YouTube paid $30 bn to creators, artists in last 3 years: CEO Wojcicki

Google-owned has paid more than $30 billion to creators, artists, and media companies in the last three years, according to CEO Susan Wojcicki.

According to an Oxford Economics report, YouTube’s creative ecosystem contributed approximately $16 billion to the US GDP in 2019, supporting the equivalent of 345,000 full time jobs.

“The UK in 2019 saw approximately 1.4 billion pounds contributed to the British GDP and the equivalent of 30,000 full time jobs. And in France, there was an estimated 515 million euros contributed to the French GDP and the equivalent of 15,000 full time jobs,” Wojcicki said in a blog post on Tuesday.

She addressed YouTube’s priorities for 2021 like growing the creator economy, helping people learn new skills and working with governments around the world as it faces increasingly complicated regulatory issues.

The year 2020 was Gaming’s biggest year yet, with over 100 billion hours of gaming content watched on the platform.

“In the first half of the year, total daily livestreams grew by 45 percent. And from artists performing in their living rooms to churches moving their services online, more than half a million channels live streamed for the first time in 2020,” she informed.

First-time streamers accounted for more than 10 million streams on the platform.

“Our Music and Premium Subscriptions have been growing quickly, reaching more than 30 million paid Members in the third quarter of last year,” the CEO said.

Wojcicki stressed that the company is always working to strike the right balance between openness and responsibility as we meet the guidelines set by governments around the world.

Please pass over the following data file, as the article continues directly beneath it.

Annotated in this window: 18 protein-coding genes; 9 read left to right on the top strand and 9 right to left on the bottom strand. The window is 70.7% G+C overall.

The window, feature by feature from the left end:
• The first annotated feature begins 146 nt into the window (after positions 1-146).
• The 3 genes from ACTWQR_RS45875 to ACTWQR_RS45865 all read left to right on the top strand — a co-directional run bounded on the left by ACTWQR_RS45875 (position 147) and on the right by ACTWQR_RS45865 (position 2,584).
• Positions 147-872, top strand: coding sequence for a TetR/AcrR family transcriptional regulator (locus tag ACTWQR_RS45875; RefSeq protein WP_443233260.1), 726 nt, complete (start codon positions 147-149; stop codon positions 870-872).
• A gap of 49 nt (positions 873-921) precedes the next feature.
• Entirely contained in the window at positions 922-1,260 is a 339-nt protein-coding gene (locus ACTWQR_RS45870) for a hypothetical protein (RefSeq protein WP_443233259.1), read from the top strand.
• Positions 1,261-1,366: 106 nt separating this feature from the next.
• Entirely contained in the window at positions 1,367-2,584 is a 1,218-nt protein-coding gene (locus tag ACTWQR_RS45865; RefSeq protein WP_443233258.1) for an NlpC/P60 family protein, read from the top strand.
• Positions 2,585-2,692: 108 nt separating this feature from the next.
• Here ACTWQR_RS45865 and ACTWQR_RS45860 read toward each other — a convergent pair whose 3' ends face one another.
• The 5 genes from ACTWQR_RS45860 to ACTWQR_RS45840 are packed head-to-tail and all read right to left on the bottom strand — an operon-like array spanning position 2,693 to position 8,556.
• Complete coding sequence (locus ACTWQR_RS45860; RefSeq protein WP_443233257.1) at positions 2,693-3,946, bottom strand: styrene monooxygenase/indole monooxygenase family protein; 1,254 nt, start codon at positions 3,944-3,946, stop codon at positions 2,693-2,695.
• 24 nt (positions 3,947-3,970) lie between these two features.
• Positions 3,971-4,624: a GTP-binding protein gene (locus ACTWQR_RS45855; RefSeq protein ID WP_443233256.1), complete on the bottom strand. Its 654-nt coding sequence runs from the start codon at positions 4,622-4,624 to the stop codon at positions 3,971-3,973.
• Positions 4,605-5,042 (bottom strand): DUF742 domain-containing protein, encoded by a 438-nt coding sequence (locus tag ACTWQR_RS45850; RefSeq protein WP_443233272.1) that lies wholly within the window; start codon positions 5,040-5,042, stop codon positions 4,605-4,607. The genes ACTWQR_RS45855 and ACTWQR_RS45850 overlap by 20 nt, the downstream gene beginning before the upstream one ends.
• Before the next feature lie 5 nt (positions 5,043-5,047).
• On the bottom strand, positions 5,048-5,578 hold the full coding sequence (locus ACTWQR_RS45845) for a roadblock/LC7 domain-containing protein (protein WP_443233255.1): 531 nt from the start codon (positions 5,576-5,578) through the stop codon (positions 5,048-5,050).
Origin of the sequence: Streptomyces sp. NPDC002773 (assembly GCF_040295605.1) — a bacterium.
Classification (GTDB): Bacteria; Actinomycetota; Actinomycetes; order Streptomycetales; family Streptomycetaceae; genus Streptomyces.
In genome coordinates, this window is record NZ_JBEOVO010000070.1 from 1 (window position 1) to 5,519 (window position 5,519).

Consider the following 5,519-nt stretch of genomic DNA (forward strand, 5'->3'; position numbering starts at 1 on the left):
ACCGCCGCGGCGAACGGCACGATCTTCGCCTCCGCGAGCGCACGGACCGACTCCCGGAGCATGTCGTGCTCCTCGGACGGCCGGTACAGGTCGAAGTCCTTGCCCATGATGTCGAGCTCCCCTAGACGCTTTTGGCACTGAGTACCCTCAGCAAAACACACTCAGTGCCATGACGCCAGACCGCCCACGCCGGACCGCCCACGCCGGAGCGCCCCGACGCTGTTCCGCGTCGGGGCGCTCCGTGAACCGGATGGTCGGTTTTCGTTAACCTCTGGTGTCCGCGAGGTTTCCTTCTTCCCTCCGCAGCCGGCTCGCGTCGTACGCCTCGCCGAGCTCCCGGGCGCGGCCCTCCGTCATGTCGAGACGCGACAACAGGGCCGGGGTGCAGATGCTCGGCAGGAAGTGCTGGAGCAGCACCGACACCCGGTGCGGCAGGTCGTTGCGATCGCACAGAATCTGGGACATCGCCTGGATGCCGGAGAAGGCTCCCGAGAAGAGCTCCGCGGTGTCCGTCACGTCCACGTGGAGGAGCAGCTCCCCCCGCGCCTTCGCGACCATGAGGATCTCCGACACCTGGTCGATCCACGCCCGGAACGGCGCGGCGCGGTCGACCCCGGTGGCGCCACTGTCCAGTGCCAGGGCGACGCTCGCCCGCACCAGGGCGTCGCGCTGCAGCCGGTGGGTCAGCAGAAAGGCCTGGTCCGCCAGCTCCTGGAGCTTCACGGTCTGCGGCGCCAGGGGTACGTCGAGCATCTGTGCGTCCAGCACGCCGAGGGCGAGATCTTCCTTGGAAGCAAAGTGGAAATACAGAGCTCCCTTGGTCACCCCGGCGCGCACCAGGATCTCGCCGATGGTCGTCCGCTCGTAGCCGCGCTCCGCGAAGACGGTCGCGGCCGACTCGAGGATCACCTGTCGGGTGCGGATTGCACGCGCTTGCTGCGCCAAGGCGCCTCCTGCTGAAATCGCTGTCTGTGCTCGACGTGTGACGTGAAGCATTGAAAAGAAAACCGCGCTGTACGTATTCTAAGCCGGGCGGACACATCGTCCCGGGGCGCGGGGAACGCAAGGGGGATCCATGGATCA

“Our approach to responsibility is to remove content experts say could lead to real world harm, raise up authoritative and trusted content, reduce views of borderline content, and reward creators who meet our even higher bar for monetisation,” she added.

YouTube has updated its policies to remove egregious medical misinformation about Covid-19 to prohibit things like saying the virus is a hoax or promoting medically unsubstantiated cures in place of seeking treatment.

“We’ve continued to make updates to our Covid-19 policies to stay current with the science, and we’ve removed more than more than half a million videos under these policies since February,” she informed.

“We’ll continue to partner with policymakers on issues that impact our business and workforce, like immigration, education, infrastructure, and healthcare”.



(Only the headline and picture of this report may have been reworked by the Business Standard staff; the rest of the content is auto-generated from a syndicated feed.)

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